Sunday, 30 August 2009

osprey talon 44

A while ago I was deliberating on the purchase of another rucksack. A long drawn out process of weighing pros and cons, whys and wherefores, and of course, weight and cost.

The Exos has been a brilliant piece of kit and, as I've the long back version, something of a cavern when it comes to the capacity. Fine for week, winter or longer trips where the packed weight is north of 12kgs or when the kit is bulkier than the summer stuff but a bit overkill for summer weekend trips or an overnighter.

Working on the fact that I could fit my summer overnight kit into a 35l rucksack, a bag of 40l or so capacity would be ample when food and water are included. With the bank holiday looming and with it the opportunity to get out for a couple of days I needed no more justification to buy one.

The Exos owes a lot to the Talon series. There are a number of features that are common to both; the shoulder and hip belt are made from mesh and die cut foam to allow airflow, the shoulder strap pockets (two on the Talon; one on the Exos), a stretchy front bucket pocket, a floating lid with a zippered mesh pocket, stretchy side pockets and compression straps, and the floating lid retainer and a rope retainer/compression strap. Where they differ is that the Exos has mesh for the hip and side pockets and the compression strap webbing is thinner than the Talon. In fact the bags are a similar weight despite the difference in size, this is in part due to the weight saving of the thinner webbing and use of mesh on the Exos. And the Talon has an adjustable back system which adds to its weight but at 1100g it's still 400 to 600g lighter than comparable sized models from Berghaus or Lowe Alpine.

The hip belt pockets are big enough to hold a couple of cereal bars and other bits and pieces. The side pockets are deep enough to hold a water bottle but careful choice of bottle is needed as getting the bottle in and out isn't easy. In use I had a Nalgene hip flask (sadly not filled with a decent single malt) that I was able to push up and pull out. There is a U shaped flexible stay that transfers weight to the hip belt that the smaller capacity models don't have. I loaded the bag with about 10.5kg of kit, food and water and it handled that weight without fuss. I'm not sure what the top limit is with this but I'd guess about 12-13kg would be about right.

There's an external bladder pocket and hanger, although it not strictly speaking external as the slot is between the back sheet and main compartment, and the material separating the two is bellowed to accommodate a bladder. I'm using a Source 1.5l bladder and this hangs happily from the tab provided, in use it was necessary to partial unpack the bag for the bladder to settle in place.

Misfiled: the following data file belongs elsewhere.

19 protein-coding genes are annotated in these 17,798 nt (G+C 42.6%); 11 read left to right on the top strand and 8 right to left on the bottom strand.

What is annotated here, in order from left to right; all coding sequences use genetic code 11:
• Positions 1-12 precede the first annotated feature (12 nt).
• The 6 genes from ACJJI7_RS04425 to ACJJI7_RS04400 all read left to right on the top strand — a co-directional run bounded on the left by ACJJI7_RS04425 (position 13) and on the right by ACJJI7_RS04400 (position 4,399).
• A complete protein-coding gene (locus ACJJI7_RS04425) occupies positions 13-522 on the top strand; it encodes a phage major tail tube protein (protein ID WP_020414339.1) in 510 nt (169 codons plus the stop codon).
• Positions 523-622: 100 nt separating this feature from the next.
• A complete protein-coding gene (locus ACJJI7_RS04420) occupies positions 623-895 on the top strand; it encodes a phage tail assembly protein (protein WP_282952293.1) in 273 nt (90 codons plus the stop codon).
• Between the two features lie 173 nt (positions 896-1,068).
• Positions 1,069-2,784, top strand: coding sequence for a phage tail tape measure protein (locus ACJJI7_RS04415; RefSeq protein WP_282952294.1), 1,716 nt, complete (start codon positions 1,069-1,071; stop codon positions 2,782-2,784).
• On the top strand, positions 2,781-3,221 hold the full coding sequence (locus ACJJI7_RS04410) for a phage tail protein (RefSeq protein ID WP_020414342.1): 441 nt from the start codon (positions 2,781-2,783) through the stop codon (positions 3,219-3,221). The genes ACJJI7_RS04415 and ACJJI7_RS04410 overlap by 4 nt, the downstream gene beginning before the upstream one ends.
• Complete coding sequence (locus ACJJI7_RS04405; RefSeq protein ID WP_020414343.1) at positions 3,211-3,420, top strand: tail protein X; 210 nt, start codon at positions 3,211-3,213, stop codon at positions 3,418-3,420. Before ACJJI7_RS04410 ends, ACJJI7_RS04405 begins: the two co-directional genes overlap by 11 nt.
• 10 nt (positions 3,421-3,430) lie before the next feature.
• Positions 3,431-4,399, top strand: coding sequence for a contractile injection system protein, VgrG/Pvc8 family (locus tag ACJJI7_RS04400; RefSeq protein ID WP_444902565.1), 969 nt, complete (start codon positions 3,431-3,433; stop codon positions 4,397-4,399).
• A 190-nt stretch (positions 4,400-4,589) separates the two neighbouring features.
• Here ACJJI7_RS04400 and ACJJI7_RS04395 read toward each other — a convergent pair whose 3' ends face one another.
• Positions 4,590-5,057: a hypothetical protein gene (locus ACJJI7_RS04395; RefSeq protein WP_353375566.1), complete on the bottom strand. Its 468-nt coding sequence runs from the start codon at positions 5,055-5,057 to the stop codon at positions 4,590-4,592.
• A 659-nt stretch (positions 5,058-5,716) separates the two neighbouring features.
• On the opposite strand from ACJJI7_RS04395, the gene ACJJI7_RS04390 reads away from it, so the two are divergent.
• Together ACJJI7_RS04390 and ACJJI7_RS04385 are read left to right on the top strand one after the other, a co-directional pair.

Other features include double ice axe loops and bungee holders, bed roll holders, a LED bike light patch, additional tie off points and zipped entry to the bottom of the bag. The bag has a floating lid which means the bed roll holders are superfluous, and will no doubt meet the scissors in the near future.

Osprey pack sizing is on the generous side so the 44l capacity was more than enough for the kit that I'd selected, and a couple of days food.

Given that I think the Exos is a great piece of kit, it's no surprise that I've taken to the Talon. I'd prefer a fixed back to save some weight, mesh side pockets that are easier to use, and larger mesh hip belt pockets but I can live with these shortcomings.


inactive blogger said...

I got the Osprey Exos 46 arriving tomorrow. Dug your video of it on YouTube. Hope it works out well for me.

Dave Hollin said...

and just how many rucksacks is that now exactly?


Unknown said...

The Talon won a Rucksack comparison test in a Finnish Outdoor mag, and I've tried it a few times in the outdoor shop downstairs. Its a great backpack, but I can't buy another backpack at the moment, as I am set with my ULA Ohm and Haglöfs Tight Pro for daily use.

baz carter said...

Hendrik, I toyed with the ULA Ohm for a bit but as I couldn't try one on I was reluctant to go down that line. Although I'd bought the Talon online I had already tried on out in one of the local gear shops.

Unknown said...

I understand you there, Baz. However, measuring my back and asking on the forum for advice helped me to make the right decision, and my Ohm fits like a glove - perfectly! Though I guess I shouldn't tempt you to get another backpack ^_^

baz carter said...

Golite have a 40l version of the Jam called the Peak that may be in the shops (well available through Podcast Bob, hopefully, before Xmas). The spec is very similar to the Ohm but cheaper and I'm keen to lay my hands on one :)

av無碼性愛 said...